When they arrived, we loaded half of them with their bags to take them home.  The four-wheeler has room for 3 in the cab, and three in the back with their bags.  Two had rides for themselves so I had the rest.  I had no idea where these kids lived, so I asked.  Like a typical teenager, the response was pointing.  We don’t have roads in town; we have boardwalks.  Some of the boardwalks are new, but some are still waiting to be rebuilt.  There is a crew in town that has been rebuilding the boardwalks, but they will have to finish next summer due to the weather.  Nails and broken boards are everywhere, so there is some hazard in driving here.  Awesome and I had our work cut out for us.

I was able to see parts of town I had not been to before.  Well, I’ve seen them from a distance and now up close.  They look exactly like the rest of the houses in town, including mine.  The conversation with the students went something like this: 
“Where is your house?” 
Back there.” 
“Crap. How about yours?”
Keep going.
“Yes, but can you be a little bit more specific?”
Sure, keep going that way.”
“Well, just let me know when I’ve gone past it.”
I’m not sure if he was nodding in agreement, or if he was nodding to his iPod.  Whichever, they all made it home safely.

So, I’ll be taxing students and other school staff to and from the airport for the rest of the year.  When packages arrive on the weekends, I will also be packing them back from the airport, so this may become my new hobby.  After 10 years with FedEx, I thought I had moved away from that.  So, when you hear people calling me a jackass, you’ll know why.  (It’s because I’m doing the job of a pack mule.  Right?)

p.s. It snowed today.

Friday, October 8, 2010


I’m learning that one of the things that teachers don’t like is having new things thrown at them without notice.  I realize that isn’t unique to my profession, but it’s my blog so I get to do the whining.  Monday, my class increased by over 7% without anyone mentioning this to me.  He just showed up, stood inside the doorway, and looked at me. 
I’m not usually comfortable with people staring at me. This was no exception.  He looked intently at me as if he was expecting me to do something for him.  He stares and he’s needy.  What could a child want in a school?  I realize it took me way too long to figure out that he was a student, wanting me to find him a desk so he could sit down.  The principal said that it wasn’t the school’s policy to surprise teachers with students that way and he apologized.  I smiled and asked if I had to keep him since they violated school policy.  He’ll fit in fine with the other 14 students.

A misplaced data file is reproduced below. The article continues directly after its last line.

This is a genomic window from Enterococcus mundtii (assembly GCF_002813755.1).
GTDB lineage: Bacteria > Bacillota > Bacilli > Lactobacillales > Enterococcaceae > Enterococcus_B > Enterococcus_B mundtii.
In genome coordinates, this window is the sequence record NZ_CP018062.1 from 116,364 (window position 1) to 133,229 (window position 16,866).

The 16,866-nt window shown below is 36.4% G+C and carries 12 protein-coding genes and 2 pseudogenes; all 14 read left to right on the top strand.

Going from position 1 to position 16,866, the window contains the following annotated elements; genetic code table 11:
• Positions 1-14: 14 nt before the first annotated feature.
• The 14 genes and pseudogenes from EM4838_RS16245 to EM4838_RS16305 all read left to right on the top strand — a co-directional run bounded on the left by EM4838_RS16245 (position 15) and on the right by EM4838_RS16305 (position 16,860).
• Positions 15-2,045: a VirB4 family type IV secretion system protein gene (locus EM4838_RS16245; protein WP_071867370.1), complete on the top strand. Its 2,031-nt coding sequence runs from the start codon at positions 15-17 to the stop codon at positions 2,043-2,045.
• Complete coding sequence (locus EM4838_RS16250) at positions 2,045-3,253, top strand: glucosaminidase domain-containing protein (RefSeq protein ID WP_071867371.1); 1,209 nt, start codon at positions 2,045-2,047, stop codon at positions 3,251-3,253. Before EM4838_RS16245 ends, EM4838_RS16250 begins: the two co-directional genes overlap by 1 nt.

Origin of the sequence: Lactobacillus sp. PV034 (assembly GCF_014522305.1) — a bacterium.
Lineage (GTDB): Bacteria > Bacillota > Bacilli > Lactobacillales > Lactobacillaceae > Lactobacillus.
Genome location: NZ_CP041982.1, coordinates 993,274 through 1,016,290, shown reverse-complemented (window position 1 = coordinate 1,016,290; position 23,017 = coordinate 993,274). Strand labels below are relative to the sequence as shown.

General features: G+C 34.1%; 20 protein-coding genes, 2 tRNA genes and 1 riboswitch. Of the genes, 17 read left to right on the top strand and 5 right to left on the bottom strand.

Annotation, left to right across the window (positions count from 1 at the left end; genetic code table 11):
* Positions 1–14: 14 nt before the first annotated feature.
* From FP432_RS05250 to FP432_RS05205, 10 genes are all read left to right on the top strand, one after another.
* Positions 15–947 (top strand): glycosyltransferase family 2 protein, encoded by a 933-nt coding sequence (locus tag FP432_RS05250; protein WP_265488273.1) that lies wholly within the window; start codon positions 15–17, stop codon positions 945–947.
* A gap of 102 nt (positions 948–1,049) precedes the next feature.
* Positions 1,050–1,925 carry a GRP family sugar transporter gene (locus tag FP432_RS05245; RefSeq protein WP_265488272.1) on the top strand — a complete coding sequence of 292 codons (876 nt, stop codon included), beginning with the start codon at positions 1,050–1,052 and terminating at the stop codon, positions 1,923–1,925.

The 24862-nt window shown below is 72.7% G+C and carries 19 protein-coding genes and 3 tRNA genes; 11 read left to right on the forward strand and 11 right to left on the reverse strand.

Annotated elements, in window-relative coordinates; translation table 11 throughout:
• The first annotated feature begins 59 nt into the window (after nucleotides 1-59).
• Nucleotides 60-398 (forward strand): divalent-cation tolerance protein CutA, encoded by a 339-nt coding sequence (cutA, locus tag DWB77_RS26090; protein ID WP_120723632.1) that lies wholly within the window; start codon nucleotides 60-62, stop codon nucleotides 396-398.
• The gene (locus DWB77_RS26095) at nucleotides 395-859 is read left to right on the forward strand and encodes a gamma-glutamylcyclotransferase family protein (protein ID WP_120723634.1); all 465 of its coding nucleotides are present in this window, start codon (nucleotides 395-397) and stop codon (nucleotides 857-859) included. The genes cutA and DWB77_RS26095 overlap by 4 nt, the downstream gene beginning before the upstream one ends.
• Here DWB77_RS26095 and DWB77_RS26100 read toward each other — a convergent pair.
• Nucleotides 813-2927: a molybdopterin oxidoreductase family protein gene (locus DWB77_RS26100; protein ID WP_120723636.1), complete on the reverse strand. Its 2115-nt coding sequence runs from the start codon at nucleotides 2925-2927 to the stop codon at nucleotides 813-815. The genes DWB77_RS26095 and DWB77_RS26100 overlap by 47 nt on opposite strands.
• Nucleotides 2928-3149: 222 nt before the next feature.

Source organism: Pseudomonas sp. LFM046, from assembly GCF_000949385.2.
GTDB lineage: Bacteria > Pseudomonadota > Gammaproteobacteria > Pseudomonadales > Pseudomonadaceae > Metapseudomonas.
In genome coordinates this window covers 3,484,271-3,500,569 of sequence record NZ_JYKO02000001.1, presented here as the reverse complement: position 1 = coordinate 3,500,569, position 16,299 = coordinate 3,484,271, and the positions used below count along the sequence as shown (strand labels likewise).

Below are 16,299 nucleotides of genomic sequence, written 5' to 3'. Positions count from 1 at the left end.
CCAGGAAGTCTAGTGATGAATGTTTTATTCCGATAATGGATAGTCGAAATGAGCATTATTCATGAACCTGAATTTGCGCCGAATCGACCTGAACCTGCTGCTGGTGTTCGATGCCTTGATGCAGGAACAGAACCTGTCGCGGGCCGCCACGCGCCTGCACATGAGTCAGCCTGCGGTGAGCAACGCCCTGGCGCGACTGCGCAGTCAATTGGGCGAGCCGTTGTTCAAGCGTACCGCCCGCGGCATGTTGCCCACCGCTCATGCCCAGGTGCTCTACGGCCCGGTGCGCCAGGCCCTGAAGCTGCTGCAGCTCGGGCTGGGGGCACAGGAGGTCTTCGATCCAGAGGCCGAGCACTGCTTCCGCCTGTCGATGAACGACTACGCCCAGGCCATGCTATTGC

On a related note, Subway does not sell its foot long for $5 in Alaska.  It is a $6 dollar foot long.  The good news is that I don’t have to listen to that stupid commercial.  The bad news is that the $6 foot long song is worse.   This is all true.
As you’ve probably noted, if you have continued to read this far, it has been an uneventful week here. I received my winter gear from Cabela’s just in time for my furnace to quit working.  It hasn’t been too cold yet, but it has been freezing at night.  Pushing the reset switch seems to make the boiler work again.  I apologize for being technical here, but we have to be able to fix our own problems since there is no service tech in the area.  When I say we, I mean Joe.  I gave him my keys and asked if he could help.  God, he must be disgusted with me by now.
The new slippers are treating me well, and my new parka fits well.  It is made with real coyote fur, so I hope the wolves don’t snicker.  I wanted one with bear fur around the hood and bear teeth for buttons, but realized that would just be mocking the bears.  So, coyote will do.  Did I mention that it has been dull here this week? 
Now, I need to close the curtains; I think someone is staring through the window.  I don’t need a roommate. 

Saturday, October 2, 2010


I’m not sure how I could teach without the ability to use a computer.  I exploit YouTube and Google on a daily basis.  I also discovered that they list curse words on Wikipedia. That’s on my own time, not for making spelling lists.  But, if student engagement is more important than content, I may be on to something.  %$#@*ing Cuss Words for 4th Graders: proper usages will be on Amazon’s top 100 list for Christmas 2011.
I don’t want people to see my Google history. Some people, judging people, would get the wrong idea.  I’ve googled dehydrated whiskey.  My brother KC was the one who brought it up to me, so I decided to check it out.  I found nothing, other than learning that if you drink too much whiskey, you will become dehydrated the next morning.  Who knew?  I also googled grow lamp.  Yes, I did check and it was not listed back to back with dehydrated whiskey on the history.  People who judge may presuppose nefarious reasons for my inquiries.